Nursing students’ experiences with the use of a student response system when learning physiology
Peer reviewed, Journal article
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Original versionNordic Journal of Digital Literacy. 2019, (1-2), 37-52. 10.18261/issn.1891-943x-2019-01-02-04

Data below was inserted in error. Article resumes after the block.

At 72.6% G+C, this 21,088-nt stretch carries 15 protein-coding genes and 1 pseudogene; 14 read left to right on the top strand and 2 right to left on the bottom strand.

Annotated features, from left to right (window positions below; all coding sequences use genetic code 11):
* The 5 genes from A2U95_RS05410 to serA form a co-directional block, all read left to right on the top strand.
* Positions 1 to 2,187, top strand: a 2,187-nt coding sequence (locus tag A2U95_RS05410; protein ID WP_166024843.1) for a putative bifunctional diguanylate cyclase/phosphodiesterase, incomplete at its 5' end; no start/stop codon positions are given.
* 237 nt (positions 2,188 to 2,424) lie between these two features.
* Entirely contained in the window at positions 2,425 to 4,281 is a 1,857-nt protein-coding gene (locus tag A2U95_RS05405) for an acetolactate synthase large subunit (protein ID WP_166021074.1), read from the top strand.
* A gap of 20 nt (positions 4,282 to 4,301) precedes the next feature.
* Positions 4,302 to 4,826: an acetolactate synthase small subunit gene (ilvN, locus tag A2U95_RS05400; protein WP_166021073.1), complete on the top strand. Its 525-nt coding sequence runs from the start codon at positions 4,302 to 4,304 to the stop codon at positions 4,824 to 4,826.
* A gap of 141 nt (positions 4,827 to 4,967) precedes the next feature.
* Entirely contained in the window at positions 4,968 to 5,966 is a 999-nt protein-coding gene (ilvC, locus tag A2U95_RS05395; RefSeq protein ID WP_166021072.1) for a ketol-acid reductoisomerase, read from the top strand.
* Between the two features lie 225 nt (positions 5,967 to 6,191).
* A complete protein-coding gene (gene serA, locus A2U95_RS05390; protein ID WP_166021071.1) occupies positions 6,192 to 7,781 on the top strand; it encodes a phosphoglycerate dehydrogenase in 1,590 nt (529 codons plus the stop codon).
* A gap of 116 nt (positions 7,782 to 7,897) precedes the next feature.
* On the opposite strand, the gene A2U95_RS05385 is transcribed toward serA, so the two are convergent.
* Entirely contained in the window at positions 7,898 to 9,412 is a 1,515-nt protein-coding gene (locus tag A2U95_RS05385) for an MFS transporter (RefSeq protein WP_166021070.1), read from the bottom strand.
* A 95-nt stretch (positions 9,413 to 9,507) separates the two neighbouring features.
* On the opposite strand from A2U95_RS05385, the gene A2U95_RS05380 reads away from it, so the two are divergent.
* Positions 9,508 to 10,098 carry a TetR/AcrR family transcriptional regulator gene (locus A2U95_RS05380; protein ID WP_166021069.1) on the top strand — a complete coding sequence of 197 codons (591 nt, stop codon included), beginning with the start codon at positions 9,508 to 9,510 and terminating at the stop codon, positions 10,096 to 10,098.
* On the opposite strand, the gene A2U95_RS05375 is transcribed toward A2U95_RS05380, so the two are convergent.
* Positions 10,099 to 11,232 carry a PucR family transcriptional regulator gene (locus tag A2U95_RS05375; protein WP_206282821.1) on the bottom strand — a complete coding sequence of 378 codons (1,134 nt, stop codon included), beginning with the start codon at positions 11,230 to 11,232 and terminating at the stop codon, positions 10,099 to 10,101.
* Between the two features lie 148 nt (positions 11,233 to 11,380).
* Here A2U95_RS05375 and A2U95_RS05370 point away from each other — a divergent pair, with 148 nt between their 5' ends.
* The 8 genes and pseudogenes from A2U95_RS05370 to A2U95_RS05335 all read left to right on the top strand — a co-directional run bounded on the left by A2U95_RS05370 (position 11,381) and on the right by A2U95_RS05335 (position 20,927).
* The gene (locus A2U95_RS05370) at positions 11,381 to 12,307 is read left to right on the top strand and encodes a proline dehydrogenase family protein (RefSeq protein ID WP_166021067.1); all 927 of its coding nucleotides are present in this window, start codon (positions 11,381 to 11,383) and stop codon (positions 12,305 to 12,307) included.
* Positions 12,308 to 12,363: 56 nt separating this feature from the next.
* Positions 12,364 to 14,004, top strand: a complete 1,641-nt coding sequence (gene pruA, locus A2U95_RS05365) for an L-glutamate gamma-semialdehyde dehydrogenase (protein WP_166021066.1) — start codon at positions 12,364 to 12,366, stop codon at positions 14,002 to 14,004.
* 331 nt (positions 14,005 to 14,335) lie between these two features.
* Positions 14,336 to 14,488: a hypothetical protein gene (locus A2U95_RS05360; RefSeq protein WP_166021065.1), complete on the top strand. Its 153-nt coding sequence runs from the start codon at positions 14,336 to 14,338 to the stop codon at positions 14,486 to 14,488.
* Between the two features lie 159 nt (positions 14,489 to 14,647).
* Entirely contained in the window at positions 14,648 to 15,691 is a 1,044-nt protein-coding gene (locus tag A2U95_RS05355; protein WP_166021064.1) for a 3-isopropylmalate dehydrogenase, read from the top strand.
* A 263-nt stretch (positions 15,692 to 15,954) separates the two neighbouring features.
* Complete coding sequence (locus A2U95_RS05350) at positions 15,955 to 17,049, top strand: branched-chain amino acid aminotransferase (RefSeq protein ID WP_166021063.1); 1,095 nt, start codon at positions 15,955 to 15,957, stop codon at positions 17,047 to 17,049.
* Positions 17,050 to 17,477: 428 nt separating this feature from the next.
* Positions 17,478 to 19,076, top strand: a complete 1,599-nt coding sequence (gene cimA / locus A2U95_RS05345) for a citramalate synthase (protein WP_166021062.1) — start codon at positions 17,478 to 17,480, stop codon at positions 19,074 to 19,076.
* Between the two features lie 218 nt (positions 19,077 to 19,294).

Digitisation has become a part of quality education and can help change the teacher’s role from a lecturer to a supervisor, encourage a more student-centred approach, and increase the interactivity between the teacher and the students. However, it can be challenging to facilitate more interactive pedagogy in large classes. The aim of this study was to gain knowledge about nursing students’ experience with the use of a student response system (SRS) in learning activities when learning physiology. This study was conducted at a university college in Norway, which offers Bachelor of Nursing degrees. In the Anatomy and Physiology course, a flipped classroom design, including the use of an SRS, was offered to nursing students. Data were collected in 2014 using focus group interviews with six students who were enrolled in the course and analysed using systematic text condensation. From this, four categories emerged describing the students’ experiences with how the use of the SRS can support their learning: 1) creating a welcoming and stimulating learning environment, 2) encouraging participation in learning activities on campus, 3) facilitating collaboration on campus and 4) motivating students to study before and after on-campus meetings. The findings indicate that an SRS can be combined with different pedagogical strategies. Additionally, teachers should be aware of what kind of questions facilitate participation in polls versus those that are perceived as too challenging. New university college students studying within a flipped classroom design may struggle to prepare adequately before class meetings and need guidance from the teacher to handle both a new teaching approach and a new student role.